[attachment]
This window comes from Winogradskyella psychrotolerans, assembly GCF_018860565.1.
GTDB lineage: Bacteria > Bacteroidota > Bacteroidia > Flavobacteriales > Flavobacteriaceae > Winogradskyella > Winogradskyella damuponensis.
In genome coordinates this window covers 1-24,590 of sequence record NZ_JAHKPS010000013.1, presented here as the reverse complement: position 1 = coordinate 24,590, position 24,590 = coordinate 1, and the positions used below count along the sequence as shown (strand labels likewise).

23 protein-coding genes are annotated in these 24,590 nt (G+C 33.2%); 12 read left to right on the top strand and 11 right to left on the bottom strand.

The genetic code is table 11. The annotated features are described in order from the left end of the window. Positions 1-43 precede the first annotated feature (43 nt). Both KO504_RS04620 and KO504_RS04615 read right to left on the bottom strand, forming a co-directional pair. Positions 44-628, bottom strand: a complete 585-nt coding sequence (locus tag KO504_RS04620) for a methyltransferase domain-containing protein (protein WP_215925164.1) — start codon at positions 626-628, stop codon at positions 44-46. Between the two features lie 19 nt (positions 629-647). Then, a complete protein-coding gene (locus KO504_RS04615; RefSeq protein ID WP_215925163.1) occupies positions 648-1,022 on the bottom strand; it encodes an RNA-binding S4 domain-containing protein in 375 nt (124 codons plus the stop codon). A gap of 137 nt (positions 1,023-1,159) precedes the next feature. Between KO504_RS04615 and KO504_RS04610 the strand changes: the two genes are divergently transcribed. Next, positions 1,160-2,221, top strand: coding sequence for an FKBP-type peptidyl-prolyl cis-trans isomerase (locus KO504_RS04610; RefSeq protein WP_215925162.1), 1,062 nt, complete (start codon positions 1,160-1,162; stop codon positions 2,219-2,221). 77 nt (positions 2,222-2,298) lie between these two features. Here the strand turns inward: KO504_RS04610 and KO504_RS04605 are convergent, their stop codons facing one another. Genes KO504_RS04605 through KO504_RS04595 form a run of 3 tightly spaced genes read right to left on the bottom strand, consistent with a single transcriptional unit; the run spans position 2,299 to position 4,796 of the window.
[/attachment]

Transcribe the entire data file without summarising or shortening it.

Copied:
This window comes from Winogradskyella psychrotolerans, assembly GCF_018860565.1.
GTDB lineage: Bacteria > Bacteroidota > Bacteroidia > Flavobacteriales > Flavobacteriaceae > Winogradskyella > Winogradskyella damuponensis.
In genome coordinates this window covers 1-24,590 of sequence record NZ_JAHKPS010000013.1, presented here as the reverse complement: position 1 = coordinate 24,590, position 24,590 = coordinate 1, and the positions used below count along the sequence as shown (strand labels likewise).

23 protein-coding genes are annotated in these 24,590 nt (G+C 33.2%); 12 read left to right on the top strand and 11 right to left on the bottom strand.

The genetic code is table 11. The annotated features are described in order from the left end of the window. Positions 1-43 precede the first annotated feature (43 nt). Both KO504_RS04620 and KO504_RS04615 read right to left on the bottom strand, forming a co-directional pair. Positions 44-628, bottom strand: a complete 585-nt coding sequence (locus tag KO504_RS04620) for a methyltransferase domain-containing protein (protein WP_215925164.1) — start codon at positions 626-628, stop codon at positions 44-46. Between the two features lie 19 nt (positions 629-647). Then, a complete protein-coding gene (locus KO504_RS04615; RefSeq protein ID WP_215925163.1) occupies positions 648-1,022 on the bottom strand; it encodes an RNA-binding S4 domain-containing protein in 375 nt (124 codons plus the stop codon). A gap of 137 nt (positions 1,023-1,159) precedes the next feature. Between KO504_RS04615 and KO504_RS04610 the strand changes: the two genes are divergently transcribed. Next, positions 1,160-2,221, top strand: coding sequence for an FKBP-type peptidyl-prolyl cis-trans isomerase (locus KO504_RS04610; RefSeq protein WP_215925162.1), 1,062 nt, complete (start codon positions 1,160-1,162; stop codon positions 2,219-2,221). 77 nt (positions 2,222-2,298) lie between these two features. Here the strand turns inward: KO504_RS04610 and KO504_RS04605 are convergent, their stop codons facing one another. Genes KO504_RS04605 through KO504_RS04595 form a run of 3 tightly spaced genes read right to left on the bottom strand, consistent with a single transcriptional unit; the run spans position 2,299 to position 4,796 of the window.